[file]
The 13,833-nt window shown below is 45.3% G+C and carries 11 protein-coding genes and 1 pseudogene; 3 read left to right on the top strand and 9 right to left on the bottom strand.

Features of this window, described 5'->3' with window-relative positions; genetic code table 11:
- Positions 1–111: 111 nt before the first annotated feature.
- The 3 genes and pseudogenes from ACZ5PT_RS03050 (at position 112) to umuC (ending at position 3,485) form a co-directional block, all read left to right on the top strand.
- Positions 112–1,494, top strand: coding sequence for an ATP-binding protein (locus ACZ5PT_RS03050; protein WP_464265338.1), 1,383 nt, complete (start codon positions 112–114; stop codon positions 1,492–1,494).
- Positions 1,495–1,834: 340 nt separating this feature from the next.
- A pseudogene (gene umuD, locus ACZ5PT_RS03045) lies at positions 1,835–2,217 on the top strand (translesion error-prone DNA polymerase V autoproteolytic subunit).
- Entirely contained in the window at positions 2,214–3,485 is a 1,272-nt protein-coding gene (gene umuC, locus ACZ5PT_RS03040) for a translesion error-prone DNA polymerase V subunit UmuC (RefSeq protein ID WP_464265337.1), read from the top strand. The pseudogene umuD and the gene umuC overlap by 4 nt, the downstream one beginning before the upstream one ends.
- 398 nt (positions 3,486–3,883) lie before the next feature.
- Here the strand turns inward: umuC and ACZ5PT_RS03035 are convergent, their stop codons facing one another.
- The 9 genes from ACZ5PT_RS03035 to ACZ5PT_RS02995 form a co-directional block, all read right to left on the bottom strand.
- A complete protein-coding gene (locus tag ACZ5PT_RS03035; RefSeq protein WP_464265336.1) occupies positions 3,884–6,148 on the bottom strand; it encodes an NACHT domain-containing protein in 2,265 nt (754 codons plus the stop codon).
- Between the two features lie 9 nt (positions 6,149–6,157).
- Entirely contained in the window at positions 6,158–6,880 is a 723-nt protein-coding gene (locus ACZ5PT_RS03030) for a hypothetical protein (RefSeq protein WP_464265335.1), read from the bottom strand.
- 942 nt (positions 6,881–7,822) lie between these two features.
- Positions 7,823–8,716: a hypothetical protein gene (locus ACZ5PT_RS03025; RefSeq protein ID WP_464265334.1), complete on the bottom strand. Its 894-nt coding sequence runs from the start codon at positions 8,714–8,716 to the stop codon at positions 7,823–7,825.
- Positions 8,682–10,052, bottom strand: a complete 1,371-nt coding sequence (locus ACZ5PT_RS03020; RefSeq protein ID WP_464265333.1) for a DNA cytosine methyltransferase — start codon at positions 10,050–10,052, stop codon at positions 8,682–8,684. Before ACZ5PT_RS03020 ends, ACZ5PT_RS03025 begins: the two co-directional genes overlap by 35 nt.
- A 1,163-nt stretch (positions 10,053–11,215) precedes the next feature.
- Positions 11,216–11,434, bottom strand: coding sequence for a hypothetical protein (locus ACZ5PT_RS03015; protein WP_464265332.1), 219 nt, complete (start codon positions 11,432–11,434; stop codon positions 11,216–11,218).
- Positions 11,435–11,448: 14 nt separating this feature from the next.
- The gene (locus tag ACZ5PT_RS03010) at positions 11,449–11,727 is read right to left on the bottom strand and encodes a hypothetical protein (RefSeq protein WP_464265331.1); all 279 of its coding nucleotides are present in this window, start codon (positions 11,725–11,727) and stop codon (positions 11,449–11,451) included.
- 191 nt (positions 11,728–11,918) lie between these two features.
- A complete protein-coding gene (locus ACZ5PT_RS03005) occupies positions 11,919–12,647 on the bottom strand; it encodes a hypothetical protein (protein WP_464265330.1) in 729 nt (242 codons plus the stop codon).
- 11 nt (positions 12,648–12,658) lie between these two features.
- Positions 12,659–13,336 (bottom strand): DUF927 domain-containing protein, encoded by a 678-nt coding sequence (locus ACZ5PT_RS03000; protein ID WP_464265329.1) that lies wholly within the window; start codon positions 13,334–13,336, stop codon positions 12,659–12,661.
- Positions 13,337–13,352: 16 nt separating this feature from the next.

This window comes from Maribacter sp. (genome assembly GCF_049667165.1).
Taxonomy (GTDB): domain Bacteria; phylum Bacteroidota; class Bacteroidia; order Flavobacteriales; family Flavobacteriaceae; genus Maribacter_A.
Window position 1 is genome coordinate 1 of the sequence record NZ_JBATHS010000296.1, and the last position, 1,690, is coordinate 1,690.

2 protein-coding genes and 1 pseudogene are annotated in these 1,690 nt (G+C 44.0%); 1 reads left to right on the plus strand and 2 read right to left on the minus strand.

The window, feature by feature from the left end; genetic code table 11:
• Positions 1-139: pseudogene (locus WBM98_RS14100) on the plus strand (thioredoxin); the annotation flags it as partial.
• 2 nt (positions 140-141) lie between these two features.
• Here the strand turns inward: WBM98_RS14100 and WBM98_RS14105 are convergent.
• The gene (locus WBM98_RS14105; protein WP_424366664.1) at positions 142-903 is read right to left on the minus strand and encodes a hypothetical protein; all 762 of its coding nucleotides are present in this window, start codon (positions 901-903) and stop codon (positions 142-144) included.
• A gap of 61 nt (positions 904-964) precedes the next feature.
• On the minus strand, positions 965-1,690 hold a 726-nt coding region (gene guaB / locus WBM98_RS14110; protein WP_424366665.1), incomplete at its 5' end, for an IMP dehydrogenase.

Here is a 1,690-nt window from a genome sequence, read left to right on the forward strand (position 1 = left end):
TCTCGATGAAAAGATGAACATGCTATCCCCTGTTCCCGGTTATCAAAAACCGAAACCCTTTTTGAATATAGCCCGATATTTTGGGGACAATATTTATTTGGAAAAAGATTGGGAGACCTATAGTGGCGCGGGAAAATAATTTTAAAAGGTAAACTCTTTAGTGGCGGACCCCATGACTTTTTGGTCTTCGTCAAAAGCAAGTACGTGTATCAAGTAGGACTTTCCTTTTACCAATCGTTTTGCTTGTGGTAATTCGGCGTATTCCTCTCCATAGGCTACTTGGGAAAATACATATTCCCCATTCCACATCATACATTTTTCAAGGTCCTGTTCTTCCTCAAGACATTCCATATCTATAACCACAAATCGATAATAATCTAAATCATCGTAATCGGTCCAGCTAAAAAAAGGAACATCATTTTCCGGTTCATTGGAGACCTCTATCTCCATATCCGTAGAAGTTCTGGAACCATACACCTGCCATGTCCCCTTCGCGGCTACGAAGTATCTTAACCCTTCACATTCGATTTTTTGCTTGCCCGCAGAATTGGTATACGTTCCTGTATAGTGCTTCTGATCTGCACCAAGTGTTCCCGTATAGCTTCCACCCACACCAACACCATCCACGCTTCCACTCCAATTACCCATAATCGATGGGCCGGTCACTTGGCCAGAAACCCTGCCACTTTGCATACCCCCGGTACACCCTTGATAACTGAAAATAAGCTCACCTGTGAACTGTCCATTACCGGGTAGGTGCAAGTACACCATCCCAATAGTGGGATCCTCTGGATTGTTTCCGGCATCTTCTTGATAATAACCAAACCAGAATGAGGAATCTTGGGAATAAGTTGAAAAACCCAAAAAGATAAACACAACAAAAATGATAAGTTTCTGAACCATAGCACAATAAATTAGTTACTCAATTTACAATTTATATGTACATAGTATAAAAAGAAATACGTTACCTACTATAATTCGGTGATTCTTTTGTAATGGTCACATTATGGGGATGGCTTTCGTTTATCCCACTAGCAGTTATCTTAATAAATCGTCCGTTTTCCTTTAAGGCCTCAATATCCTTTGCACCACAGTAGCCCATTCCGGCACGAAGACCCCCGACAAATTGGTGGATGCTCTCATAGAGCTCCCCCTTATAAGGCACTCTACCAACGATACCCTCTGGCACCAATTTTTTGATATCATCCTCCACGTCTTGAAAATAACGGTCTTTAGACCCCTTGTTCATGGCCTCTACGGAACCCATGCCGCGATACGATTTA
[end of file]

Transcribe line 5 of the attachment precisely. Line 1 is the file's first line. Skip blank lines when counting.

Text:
- Positions 112–1,494, top strand: coding sequence for an ATP-binding protein (locus ACZ5PT_RS03050; protein WP_464265338.1), 1,383 nt, complete (start codon positions 112–114; stop codon positions 1,492–1,494).